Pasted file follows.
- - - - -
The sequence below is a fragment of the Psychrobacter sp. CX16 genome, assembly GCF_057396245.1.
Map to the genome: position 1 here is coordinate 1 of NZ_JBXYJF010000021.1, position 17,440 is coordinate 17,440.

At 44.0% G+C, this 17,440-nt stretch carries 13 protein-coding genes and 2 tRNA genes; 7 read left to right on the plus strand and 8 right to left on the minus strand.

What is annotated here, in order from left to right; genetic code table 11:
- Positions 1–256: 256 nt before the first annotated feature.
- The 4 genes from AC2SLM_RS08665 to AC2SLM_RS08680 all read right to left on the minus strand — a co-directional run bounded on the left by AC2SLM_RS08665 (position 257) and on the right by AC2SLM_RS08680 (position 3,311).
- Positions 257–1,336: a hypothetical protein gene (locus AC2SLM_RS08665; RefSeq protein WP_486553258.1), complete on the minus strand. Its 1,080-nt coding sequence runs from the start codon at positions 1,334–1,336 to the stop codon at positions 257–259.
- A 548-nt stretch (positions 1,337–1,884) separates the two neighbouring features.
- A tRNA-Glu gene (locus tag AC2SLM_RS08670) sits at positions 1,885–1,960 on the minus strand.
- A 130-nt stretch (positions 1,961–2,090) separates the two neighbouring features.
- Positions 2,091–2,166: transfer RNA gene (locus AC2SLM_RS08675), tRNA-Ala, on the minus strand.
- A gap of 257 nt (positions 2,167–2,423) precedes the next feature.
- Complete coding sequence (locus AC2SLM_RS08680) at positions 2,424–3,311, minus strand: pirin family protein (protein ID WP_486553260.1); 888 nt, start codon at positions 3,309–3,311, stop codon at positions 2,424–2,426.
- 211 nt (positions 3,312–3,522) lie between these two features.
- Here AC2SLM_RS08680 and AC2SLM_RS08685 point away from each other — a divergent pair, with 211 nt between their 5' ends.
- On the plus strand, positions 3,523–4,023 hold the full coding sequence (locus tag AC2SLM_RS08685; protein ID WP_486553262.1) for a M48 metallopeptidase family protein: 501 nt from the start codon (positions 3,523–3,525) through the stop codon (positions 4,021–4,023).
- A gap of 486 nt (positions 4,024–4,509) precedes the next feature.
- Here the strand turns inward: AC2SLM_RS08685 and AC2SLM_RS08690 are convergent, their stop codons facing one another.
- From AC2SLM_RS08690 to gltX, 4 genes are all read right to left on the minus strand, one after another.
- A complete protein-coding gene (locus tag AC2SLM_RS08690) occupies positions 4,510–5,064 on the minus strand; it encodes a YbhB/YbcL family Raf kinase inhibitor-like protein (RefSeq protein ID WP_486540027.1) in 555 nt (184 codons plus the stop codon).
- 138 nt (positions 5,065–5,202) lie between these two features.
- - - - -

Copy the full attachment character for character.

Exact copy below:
The sequence below is a fragment of the Psychrobacter sp. CX16 genome, assembly GCF_057396245.1.
Map to the genome: position 1 here is coordinate 1 of NZ_JBXYJF010000021.1, position 17,440 is coordinate 17,440.

At 44.0% G+C, this 17,440-nt stretch carries 13 protein-coding genes and 2 tRNA genes; 7 read left to right on the plus strand and 8 right to left on the minus strand.

What is annotated here, in order from left to right; genetic code table 11:
- Positions 1–256: 256 nt before the first annotated feature.
- The 4 genes from AC2SLM_RS08665 to AC2SLM_RS08680 all read right to left on the minus strand — a co-directional run bounded on the left by AC2SLM_RS08665 (position 257) and on the right by AC2SLM_RS08680 (position 3,311).
- Positions 257–1,336: a hypothetical protein gene (locus AC2SLM_RS08665; RefSeq protein WP_486553258.1), complete on the minus strand. Its 1,080-nt coding sequence runs from the start codon at positions 1,334–1,336 to the stop codon at positions 257–259.
- A 548-nt stretch (positions 1,337–1,884) separates the two neighbouring features.
- A tRNA-Glu gene (locus tag AC2SLM_RS08670) sits at positions 1,885–1,960 on the minus strand.
- A 130-nt stretch (positions 1,961–2,090) separates the two neighbouring features.
- Positions 2,091–2,166: transfer RNA gene (locus AC2SLM_RS08675), tRNA-Ala, on the minus strand.
- A gap of 257 nt (positions 2,167–2,423) precedes the next feature.
- Complete coding sequence (locus AC2SLM_RS08680) at positions 2,424–3,311, minus strand: pirin family protein (protein ID WP_486553260.1); 888 nt, start codon at positions 3,309–3,311, stop codon at positions 2,424–2,426.
- 211 nt (positions 3,312–3,522) lie between these two features.
- Here AC2SLM_RS08680 and AC2SLM_RS08685 point away from each other — a divergent pair, with 211 nt between their 5' ends.
- On the plus strand, positions 3,523–4,023 hold the full coding sequence (locus tag AC2SLM_RS08685; protein ID WP_486553262.1) for a M48 metallopeptidase family protein: 501 nt from the start codon (positions 3,523–3,525) through the stop codon (positions 4,021–4,023).
- A gap of 486 nt (positions 4,024–4,509) precedes the next feature.
- Here the strand turns inward: AC2SLM_RS08685 and AC2SLM_RS08690 are convergent, their stop codons facing one another.
- From AC2SLM_RS08690 to gltX, 4 genes are all read right to left on the minus strand, one after another.
- A complete protein-coding gene (locus tag AC2SLM_RS08690) occupies positions 4,510–5,064 on the minus strand; it encodes a YbhB/YbcL family Raf kinase inhibitor-like protein (RefSeq protein ID WP_486540027.1) in 555 nt (184 codons plus the stop codon).
- 138 nt (positions 5,065–5,202) lie between these two features.